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Mowing Hay Low May Cost Money, Time

By Linda Geist

There are many reasons to avoid cutting low when mowing hay, but money is the main one, says University of Missouri Extension agronomist Tim Schnakenberg.

Schnakenberg recommends a height of 4 inches for cool-season grasses like tall fescue, bromegrass, orchardgrass and timothy and 8 inches for native warm-season grasses. Typically, legumes such as alfalfa and clover may be cut lower. It is important to cut cool-season grasses before seed heads develop, if weather permits.

Too often, the first cut of hay is too low, he says. That sets the stage for this season’s growth and beyond. Hay mowed too low likely will result in thin stands over time. Low-mowed pastures may need renovation or planting, resulting in extra expense.

When you cut too low, you’re getting the worst of the plant because the lowest-quality forage is at the base of the plant, Schnakenberg says. The lowest 2 inches also contains the most endophytes, putting livestock at risk in toxic Kentucky 31 fescue fields.

There is an estimated 100-150 pounds of forage per acre-inch near the base of the plant. Lowering a cutter from 4 inches to 2 inches only gains about 200-300 pounds more forage in the bale. “As a result, there is only a small amount of gain in tonnage, but it comes at a significant price,” he says.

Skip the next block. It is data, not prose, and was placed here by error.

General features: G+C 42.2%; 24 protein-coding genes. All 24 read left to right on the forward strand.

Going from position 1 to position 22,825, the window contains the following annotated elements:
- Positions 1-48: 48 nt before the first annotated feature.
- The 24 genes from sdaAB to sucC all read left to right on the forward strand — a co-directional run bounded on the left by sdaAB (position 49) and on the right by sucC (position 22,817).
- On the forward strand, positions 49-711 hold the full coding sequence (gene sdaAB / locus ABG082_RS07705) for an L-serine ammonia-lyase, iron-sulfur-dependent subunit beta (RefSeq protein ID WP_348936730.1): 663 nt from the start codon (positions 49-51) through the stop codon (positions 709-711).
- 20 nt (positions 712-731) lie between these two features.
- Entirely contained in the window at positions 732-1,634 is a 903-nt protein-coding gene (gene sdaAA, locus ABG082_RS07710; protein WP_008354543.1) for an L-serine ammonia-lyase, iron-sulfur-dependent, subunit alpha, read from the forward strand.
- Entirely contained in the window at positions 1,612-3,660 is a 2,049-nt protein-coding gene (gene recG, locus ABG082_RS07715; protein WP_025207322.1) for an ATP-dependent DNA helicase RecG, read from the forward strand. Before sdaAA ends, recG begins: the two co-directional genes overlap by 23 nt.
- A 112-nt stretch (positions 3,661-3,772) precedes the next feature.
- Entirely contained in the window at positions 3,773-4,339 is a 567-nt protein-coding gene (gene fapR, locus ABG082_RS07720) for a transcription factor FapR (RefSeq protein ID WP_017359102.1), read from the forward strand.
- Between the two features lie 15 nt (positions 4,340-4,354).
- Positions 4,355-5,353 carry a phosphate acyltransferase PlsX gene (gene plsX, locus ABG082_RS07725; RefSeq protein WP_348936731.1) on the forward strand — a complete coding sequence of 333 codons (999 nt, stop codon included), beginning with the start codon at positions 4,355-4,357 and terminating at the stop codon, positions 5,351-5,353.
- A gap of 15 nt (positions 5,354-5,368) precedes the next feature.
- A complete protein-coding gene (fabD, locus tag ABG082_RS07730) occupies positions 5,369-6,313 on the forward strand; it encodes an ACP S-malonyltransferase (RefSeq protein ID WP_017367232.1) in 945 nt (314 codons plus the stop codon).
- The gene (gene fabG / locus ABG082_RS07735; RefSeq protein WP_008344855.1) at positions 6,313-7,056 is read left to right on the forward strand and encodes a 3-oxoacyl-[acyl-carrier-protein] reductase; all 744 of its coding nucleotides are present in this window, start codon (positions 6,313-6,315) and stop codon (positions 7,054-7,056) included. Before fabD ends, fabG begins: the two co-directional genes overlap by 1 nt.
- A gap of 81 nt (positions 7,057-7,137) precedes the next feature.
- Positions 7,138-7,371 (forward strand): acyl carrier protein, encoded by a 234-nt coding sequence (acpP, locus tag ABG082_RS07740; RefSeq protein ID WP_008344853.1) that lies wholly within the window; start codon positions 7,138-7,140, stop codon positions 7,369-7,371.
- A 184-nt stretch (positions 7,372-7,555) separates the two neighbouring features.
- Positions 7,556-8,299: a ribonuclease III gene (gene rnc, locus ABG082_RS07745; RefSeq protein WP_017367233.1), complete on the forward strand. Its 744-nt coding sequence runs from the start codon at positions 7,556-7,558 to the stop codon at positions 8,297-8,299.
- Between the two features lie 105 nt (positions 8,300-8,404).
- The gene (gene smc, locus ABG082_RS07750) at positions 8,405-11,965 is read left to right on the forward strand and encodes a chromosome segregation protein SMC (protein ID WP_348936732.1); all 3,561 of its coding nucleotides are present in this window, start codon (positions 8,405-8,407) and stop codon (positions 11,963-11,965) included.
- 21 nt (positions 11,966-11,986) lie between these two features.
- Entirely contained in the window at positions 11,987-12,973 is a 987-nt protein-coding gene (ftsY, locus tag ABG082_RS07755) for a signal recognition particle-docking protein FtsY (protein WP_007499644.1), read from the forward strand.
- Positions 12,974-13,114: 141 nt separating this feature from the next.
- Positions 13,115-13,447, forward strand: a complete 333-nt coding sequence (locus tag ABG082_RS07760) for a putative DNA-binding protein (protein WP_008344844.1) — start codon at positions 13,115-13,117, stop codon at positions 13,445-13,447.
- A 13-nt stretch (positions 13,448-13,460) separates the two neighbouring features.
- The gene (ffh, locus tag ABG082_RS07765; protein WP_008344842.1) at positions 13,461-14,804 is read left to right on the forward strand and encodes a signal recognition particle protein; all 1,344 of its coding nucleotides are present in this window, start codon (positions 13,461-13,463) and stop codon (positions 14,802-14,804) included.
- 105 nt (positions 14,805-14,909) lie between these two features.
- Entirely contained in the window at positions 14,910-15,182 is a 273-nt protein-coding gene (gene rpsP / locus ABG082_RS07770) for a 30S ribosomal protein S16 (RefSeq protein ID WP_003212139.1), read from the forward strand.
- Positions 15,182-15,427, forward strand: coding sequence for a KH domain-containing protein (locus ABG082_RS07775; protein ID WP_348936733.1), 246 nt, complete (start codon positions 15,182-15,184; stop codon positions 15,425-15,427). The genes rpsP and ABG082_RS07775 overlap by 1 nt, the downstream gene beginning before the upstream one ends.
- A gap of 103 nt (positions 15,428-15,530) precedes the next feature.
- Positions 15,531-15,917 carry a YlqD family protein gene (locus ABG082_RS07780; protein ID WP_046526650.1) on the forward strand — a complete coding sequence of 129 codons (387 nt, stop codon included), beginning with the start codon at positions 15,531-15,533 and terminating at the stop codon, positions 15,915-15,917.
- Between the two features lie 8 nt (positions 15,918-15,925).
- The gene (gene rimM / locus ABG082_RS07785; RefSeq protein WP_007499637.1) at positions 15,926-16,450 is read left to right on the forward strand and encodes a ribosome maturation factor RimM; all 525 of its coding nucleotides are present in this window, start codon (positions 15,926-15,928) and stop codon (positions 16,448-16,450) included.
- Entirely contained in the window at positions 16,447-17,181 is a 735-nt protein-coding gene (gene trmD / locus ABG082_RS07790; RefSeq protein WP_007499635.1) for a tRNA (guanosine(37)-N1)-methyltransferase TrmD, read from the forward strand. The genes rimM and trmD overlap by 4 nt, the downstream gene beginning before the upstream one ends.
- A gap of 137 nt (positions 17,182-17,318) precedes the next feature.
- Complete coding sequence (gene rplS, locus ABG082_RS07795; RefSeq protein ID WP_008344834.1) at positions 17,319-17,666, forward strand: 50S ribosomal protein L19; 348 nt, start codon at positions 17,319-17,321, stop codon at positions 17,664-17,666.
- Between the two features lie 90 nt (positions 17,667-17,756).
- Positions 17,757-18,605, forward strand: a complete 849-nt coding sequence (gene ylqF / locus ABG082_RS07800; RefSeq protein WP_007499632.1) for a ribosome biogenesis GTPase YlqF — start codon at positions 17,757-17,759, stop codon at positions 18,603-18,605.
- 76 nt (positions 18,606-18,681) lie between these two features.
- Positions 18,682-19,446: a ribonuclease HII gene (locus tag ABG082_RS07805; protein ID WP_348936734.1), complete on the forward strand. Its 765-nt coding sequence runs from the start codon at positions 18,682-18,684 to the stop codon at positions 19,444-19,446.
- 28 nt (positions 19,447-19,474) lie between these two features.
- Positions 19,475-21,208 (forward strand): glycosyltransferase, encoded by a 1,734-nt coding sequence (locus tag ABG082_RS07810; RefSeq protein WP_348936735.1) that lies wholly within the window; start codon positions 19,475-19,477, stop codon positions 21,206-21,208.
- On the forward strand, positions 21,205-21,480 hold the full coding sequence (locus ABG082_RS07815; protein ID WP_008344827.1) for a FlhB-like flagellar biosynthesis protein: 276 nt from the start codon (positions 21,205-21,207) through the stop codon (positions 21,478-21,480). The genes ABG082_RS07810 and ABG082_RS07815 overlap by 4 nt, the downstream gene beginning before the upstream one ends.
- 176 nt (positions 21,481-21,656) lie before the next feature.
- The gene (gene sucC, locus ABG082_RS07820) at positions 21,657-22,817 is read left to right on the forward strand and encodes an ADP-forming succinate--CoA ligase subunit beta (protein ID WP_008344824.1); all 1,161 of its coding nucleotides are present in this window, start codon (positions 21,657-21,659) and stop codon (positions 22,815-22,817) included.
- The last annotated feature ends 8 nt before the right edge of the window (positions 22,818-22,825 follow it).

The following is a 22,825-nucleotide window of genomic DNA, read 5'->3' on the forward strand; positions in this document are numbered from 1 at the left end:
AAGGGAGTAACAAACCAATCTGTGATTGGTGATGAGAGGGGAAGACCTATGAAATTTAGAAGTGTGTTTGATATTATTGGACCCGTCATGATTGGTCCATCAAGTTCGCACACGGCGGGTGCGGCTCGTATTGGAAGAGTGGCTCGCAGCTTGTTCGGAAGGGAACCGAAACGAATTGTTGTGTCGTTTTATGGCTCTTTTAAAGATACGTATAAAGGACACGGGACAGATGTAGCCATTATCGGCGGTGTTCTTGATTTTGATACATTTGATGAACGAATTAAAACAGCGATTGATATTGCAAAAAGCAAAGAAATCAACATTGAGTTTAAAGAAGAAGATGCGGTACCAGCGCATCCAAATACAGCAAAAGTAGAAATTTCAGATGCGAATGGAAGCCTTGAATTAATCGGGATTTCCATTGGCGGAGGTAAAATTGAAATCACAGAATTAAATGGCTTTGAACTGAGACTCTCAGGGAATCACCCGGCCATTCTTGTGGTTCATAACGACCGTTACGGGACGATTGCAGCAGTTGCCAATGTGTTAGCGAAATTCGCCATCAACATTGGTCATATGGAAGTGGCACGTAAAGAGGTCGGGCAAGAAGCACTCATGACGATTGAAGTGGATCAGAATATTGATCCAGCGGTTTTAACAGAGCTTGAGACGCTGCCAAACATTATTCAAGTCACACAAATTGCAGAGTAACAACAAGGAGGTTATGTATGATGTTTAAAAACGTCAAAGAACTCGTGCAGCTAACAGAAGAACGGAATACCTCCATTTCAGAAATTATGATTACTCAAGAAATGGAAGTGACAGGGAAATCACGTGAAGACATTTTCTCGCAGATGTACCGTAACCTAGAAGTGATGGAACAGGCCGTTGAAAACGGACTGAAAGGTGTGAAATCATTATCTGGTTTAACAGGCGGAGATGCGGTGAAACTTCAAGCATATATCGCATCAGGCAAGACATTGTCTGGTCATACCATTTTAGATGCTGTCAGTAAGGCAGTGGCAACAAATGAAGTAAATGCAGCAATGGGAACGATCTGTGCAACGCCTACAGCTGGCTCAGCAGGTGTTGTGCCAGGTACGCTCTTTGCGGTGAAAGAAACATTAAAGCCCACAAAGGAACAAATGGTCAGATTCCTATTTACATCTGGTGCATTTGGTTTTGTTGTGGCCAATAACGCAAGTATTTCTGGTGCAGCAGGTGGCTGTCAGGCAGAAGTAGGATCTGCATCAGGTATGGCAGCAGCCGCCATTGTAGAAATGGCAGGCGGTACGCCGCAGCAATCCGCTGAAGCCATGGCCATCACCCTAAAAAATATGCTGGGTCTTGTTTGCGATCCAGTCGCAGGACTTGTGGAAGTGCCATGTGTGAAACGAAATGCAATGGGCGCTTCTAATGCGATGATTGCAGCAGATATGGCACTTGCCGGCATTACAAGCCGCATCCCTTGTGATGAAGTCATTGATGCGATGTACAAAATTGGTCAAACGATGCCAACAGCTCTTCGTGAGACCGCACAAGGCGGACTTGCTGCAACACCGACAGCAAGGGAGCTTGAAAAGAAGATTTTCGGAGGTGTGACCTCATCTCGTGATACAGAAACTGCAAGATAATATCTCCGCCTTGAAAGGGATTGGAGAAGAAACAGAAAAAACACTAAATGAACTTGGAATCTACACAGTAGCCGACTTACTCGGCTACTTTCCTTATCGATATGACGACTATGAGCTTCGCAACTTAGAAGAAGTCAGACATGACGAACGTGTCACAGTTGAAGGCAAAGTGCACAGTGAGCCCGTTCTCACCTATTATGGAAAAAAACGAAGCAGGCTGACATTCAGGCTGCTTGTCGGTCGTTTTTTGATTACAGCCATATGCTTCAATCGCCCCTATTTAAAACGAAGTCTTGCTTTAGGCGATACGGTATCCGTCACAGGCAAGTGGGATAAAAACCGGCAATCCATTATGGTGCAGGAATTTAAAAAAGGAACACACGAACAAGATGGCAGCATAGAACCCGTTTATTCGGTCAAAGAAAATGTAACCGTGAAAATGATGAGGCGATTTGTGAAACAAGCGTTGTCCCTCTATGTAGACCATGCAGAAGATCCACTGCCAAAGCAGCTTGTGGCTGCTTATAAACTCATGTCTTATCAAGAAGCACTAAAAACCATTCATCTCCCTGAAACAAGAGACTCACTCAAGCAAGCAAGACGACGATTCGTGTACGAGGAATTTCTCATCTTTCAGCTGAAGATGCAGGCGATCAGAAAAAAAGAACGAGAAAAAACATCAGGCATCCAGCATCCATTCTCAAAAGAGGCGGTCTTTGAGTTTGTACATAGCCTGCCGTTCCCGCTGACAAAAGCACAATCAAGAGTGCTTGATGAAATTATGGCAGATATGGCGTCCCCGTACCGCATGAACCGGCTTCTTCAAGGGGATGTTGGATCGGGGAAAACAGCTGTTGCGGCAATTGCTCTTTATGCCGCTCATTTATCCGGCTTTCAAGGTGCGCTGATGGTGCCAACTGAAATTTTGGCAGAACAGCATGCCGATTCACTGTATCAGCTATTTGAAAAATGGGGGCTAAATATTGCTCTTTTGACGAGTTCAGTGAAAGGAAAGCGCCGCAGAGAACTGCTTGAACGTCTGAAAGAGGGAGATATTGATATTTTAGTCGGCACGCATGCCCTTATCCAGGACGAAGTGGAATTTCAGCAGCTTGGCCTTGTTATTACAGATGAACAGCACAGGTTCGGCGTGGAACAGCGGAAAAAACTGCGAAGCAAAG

Mowing low also puts your equipment at risk. Blades are more likely to come into contact with soil, gravel and rocks. This leads to more grit and dirt in the hay, which lowers digestibility and intake by the animals. “Mowers were never intended to be a ground contact tool,” Schnakenberg says.

Plants need residual leaves to absorb the sun. When leaf-to-stem ratio is too low, plants must rely on their root systems for regrowth. When leaves are cut too short and too often, roots die back because there is not enough photosynthesis to feed them. Strong root systems are especially important during dry periods. Also, when too much of the canopy is removed, more soil and the crown of the plant are exposed to the sun.

Scalping forages can push back regrowth two weeks. “This is a two-week loss of the growing season,” Schakenberg says.

Low cutting also is a missed opportunity for better hay drying. Forage laid out on high stubble receives better air circulation below the windrows instead of direct contact with moist soil.

Cutting hay is not without its drawbacks, but they are few, says Schnakenberg. There might be minor tonnage losses, and mowing equipment may not work as well and leave behind a tattered field.

A common question is how to cut a crop high with modern hay cutting equipment. “There is no doubt we have much better technology than ever before in harvesting equipment, and speed of harvest has been the greatest advantage compared to prior generations of equipment,” he says. “Hay producers should consider setting up skid shoes on disc mowers. These could be fabricated if necessary. Hydraulic cylinder stops are also a possibility on some equipment.”

For more information, see the MU Extension publication “Making and Storing Hay” at in new window) or consult your local MU Extension agronomist.

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